From the beginning of my practice, I have focused on business litigation. During my early years as a young associate, though, I did all types of cases – labor and employment, administrative, landlord-tenant, family, securities, personal injury, workers compensation, insurance, and so on. I love that I was exposed to all types of cases and learned about different areas of the law. It kept me engaged and on my toes.
However, as I became a more experienced lawyer, I was encouraged to find a “specialty.” This is tough for a curious person like me. Since litigation is what I had been doing, it seemed like the specialty to choose. Thankfully, every case is different even if they are predominantly based in contracts.
As anyone in litigation knows, it ebbs and flows and is not always predictable. It is also not easy to market. Generally, litigation is a crisis situation, not a casual “I want to find a lawyer” situation. But it is what I do, and I like it.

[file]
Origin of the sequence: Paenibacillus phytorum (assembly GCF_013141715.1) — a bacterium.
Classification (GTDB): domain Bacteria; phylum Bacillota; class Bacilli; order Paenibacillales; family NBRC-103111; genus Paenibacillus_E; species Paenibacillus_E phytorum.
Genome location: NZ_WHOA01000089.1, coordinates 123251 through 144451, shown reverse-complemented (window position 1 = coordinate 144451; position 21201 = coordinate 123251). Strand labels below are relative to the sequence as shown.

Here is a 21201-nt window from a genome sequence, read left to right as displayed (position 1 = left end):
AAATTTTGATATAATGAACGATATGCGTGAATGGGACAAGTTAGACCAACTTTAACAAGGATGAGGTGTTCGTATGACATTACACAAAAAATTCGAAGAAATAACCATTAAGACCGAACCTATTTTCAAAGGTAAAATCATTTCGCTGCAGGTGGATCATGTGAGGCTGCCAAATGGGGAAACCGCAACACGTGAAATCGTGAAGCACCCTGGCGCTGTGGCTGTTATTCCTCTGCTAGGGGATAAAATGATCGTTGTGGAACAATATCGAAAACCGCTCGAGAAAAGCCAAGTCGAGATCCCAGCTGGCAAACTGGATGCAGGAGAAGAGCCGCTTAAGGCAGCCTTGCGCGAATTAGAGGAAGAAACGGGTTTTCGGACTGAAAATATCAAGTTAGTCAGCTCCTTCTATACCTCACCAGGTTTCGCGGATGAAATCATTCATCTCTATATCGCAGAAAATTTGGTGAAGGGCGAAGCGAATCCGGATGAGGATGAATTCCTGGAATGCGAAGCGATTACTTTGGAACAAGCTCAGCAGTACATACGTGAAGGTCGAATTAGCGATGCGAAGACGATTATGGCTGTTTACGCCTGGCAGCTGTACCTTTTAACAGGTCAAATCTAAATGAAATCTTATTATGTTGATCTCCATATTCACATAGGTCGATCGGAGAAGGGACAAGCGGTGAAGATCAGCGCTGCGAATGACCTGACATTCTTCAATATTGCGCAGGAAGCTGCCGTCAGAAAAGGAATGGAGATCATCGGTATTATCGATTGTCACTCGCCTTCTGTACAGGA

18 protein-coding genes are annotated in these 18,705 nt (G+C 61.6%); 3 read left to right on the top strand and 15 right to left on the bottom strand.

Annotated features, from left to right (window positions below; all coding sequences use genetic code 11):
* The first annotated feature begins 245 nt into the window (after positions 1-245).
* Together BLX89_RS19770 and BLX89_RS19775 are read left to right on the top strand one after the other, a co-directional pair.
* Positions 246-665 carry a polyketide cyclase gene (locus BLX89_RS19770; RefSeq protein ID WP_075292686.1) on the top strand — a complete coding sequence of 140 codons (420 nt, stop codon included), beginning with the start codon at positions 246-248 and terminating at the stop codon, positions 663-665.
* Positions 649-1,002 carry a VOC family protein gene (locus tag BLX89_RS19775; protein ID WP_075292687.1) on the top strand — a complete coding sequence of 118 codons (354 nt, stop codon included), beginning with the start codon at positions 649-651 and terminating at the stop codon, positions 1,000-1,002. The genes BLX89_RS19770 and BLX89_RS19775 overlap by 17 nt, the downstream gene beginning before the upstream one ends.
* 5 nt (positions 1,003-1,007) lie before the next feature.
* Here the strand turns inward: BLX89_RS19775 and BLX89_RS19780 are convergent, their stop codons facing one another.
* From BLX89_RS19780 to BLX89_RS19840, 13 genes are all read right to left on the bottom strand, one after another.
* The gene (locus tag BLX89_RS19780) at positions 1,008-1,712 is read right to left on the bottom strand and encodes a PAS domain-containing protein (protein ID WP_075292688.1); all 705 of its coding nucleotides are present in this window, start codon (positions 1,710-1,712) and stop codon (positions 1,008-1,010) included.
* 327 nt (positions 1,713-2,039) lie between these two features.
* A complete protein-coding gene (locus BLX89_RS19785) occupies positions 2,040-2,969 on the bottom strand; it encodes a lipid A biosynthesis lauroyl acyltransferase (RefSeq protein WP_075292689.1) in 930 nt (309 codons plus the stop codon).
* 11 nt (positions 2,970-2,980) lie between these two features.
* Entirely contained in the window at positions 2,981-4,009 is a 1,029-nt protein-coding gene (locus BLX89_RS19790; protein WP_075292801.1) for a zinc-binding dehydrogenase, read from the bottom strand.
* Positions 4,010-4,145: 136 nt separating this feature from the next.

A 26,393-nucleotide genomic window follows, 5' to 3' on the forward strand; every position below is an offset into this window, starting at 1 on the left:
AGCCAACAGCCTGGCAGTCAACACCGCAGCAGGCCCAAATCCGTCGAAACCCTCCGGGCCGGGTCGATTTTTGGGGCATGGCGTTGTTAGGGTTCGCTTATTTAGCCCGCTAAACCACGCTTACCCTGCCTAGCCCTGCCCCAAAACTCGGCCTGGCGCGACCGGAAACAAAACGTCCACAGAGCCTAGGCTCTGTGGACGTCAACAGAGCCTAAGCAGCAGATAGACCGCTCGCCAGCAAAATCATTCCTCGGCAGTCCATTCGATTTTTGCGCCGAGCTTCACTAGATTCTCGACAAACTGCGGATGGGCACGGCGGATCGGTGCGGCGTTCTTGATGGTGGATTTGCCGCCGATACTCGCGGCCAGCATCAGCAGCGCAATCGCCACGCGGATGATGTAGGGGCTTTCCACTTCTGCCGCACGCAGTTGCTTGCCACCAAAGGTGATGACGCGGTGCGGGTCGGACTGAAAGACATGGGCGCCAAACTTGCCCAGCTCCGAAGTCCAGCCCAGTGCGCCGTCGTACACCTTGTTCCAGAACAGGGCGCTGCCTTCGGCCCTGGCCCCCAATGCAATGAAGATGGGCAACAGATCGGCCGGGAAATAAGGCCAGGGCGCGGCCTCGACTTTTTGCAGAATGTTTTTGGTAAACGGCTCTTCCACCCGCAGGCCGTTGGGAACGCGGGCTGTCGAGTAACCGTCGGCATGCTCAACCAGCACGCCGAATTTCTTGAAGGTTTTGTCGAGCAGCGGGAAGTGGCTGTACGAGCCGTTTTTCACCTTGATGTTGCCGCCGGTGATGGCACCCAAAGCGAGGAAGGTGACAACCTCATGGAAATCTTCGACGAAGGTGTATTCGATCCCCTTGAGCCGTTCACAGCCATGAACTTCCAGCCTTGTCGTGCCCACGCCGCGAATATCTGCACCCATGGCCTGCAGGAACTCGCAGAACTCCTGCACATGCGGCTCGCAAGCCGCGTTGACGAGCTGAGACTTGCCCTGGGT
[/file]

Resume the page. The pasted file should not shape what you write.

But during a particularly difficult discovery dispute, I was contemplating giving up litigation altogether. If you have ever been in an irrational discovery dispute, you totally understand what I am talking about. It really is the bane of a case, though a necessary evil.
Therefore, I decided to “branch out.” I decided that instead of tearing contracts apart and criticizing every word choice, I would start drafting them. This led to expanding my practice into business transactions. Not only can I anticipate the risky terms in a contract, I can draft around issues and anticipate future disputes. Having seen contract after contract fall apart, I wanted to be able to help my clients avoid litigation. Though I like litigation, my clients generally don’t love it.
So, to lawyers of all experience levels, don’t feel stuck in your practice area. Though it may be a little scary to jump into a new practice area, you probably know more than you think and there are always other lawyers who are happy to lend a hand.